Hold It All

Philosophy/Poetics/Politics

Category: Friends

Share the Wealth with Brittany, Julia, and Suzy: Reflections from the 2017 Mev Puleo Program

We–Brittany Butler (junior), Suzy Kickham (sophomore), and Julia Nouse (sophomore)–spent 10 weeks studying liberation theology and living in community in Nicaragua this past summer. Now, after six months back in the states, lessons we learned in accompaniment, community, and gratitude have continued to shape us. We hope to share with you all some of our experiences of both joy and brokenness.

While we will begin by sharing stories, we mostly hope to foster a conversation during which we can all share and reflect together.

Join us
Sunday 18 February
Potluck dinner begins at 6:00 p.m.
Sharing begins at 6:45
At the home of Julia Brucks
2819A Shenandoah
Saint Louis, MO
63104

Suzy, Julia, Abbie, Brittany

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Share the Wealth with Ashaki Jackson: Some Food for Thought

My name is Ashaki Jackson and I am native to Trinidad and Tobago. My family immigrated to the U.S. when I was 8 years old and later on I moved to St. Louis and pursued a degree in Anthropology. I am working towards an MSW degree with a special interest in mental health and mind, body, and spirit healing.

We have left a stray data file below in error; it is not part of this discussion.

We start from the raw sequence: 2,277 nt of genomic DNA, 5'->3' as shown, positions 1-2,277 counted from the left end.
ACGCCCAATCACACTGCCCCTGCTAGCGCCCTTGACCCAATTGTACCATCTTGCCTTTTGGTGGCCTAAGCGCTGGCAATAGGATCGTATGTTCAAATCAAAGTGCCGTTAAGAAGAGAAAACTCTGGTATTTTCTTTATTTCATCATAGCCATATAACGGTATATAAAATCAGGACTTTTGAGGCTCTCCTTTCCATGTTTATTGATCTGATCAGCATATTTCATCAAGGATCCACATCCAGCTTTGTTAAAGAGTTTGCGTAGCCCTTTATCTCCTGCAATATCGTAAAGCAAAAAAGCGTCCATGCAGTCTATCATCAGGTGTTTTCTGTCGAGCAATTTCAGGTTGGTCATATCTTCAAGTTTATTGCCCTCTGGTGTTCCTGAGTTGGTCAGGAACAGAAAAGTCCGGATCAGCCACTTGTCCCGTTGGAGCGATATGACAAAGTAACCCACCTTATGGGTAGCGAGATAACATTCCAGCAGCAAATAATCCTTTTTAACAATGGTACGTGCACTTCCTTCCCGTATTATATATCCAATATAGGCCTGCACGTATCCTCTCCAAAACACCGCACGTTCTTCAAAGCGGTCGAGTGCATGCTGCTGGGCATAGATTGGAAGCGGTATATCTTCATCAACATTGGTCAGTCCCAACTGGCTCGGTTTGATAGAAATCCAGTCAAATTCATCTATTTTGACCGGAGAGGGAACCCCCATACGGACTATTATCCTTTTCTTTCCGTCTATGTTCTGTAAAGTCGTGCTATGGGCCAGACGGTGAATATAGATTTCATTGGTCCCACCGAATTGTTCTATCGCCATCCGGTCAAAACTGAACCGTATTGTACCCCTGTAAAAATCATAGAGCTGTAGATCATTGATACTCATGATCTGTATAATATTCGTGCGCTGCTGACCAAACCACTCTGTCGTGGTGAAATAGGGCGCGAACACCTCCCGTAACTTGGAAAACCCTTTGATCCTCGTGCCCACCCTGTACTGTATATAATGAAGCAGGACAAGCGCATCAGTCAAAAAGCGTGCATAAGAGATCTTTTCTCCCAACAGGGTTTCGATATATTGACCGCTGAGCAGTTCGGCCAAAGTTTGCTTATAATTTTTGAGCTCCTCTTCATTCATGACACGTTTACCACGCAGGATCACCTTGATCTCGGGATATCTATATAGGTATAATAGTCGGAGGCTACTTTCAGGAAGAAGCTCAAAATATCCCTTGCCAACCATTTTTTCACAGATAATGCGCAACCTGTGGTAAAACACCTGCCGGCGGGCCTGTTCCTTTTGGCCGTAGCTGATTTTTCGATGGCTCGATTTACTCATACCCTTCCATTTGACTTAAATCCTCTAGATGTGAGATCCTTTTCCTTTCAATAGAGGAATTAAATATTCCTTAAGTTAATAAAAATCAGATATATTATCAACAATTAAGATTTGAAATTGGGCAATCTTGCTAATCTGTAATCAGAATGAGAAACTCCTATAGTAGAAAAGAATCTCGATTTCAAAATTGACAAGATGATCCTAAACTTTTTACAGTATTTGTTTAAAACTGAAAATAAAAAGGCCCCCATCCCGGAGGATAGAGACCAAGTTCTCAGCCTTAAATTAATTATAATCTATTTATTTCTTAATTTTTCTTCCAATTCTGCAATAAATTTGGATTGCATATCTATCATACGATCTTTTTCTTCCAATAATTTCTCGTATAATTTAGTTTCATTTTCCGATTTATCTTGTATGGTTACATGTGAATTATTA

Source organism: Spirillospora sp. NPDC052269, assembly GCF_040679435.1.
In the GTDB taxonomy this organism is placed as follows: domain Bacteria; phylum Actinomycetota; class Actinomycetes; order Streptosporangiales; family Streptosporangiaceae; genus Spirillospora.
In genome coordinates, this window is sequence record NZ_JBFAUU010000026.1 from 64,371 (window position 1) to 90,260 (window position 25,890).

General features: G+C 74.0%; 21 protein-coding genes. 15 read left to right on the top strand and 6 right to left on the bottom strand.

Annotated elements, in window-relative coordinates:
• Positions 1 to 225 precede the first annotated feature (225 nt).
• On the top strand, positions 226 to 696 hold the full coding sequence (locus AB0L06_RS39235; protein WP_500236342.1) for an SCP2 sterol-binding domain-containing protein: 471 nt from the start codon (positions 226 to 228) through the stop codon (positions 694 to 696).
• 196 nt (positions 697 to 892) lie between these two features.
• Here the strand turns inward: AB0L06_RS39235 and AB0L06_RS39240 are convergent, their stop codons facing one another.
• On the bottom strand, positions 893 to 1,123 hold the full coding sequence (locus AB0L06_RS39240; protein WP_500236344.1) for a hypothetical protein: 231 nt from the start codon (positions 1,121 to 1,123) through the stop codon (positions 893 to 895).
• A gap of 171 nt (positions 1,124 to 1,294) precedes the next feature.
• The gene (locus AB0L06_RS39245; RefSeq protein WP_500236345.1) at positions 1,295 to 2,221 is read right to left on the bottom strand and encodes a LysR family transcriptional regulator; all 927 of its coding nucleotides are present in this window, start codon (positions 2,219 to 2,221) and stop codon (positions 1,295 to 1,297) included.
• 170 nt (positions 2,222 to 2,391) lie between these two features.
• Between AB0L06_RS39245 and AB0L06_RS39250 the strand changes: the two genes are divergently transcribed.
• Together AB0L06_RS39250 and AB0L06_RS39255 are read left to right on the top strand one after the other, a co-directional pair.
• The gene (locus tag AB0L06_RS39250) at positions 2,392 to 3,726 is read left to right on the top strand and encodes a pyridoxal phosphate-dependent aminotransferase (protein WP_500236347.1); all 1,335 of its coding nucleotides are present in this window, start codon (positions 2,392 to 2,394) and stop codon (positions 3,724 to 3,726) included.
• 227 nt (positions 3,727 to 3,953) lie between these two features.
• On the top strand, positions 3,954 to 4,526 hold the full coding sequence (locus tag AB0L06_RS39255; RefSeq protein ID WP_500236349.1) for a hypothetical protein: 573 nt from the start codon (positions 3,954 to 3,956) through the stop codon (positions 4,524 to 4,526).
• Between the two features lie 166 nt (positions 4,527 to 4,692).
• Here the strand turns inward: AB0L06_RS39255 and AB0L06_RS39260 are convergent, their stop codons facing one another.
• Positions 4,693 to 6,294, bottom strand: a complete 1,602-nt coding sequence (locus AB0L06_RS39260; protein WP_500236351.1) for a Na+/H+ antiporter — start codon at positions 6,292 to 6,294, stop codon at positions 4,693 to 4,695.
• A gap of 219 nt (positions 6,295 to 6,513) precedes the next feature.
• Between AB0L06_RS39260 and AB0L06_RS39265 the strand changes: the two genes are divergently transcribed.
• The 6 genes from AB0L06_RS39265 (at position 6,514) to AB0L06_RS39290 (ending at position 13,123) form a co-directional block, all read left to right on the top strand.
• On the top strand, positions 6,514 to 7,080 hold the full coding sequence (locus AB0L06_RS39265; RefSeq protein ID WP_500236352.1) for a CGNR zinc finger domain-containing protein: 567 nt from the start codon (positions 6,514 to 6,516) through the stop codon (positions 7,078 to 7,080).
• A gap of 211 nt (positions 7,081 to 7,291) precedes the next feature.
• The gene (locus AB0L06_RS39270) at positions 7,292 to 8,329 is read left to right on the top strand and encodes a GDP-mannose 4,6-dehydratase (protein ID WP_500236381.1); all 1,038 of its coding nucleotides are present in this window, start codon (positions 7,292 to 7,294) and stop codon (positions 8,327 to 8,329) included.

Ashaki Jackson, among many other beautiful things, is an explorer. If you pay close enough attention, you will observe her on one of her bold expeditions across the body, delving into the mind, and unbinding the spirit. She searches for what proves elusive, an old knowledge spoken in new languages, a nurturing of imagination, a bold embrace of all the joys and sorrows that exist within simply breathing and being present in this moment with you. –TK Smith

Join us
Saturday 10 February
Potluck dinner begins at 6:00 p.m.
Ashaki begins sharing at 6:45
At the home of Jim and J’Ann Schoonmaker Allen
4519 Oakland Avenue Forest Park Southeast
63110

Share the Wealth with Ayesha Akhtar: صبر (Patience)

Fasting is one of the five pillars of Islam. Every year, Muslims around the world take part in a month of fasting called Ramadan. Ramadan is considered to be a very holy month for us, and it carries quite a bit of weight and many blessings. Every year Ramadan came about, and every year I kinda felt myself just going through the motions, but not taking it as seriously as I should. Last year, 2017, after going through a bit of a rough patch, Ramadan came at the right time in my life and took on a whole new meaning for me, which is what I will be discussing at this Share the Wealth.

My name is Ayesha Akhtar. I majored in Accounting Systems and Forensic Accounting, finished my CPA exams, and am currently working as an accountant. I was born in Karachi, Pakistan, and came to the states when I was 3 years old. I lived in South Dakota, Illinois, and attended school in Saint Louis, where I am currently.

Join us
Sunday 4 February
Potluck dinner begins at 6:00 p.m.
Ayesha begins sharing at 6:45
At the home of Lea and Terry
4121 West Pine Blvd.
St. Louis 63108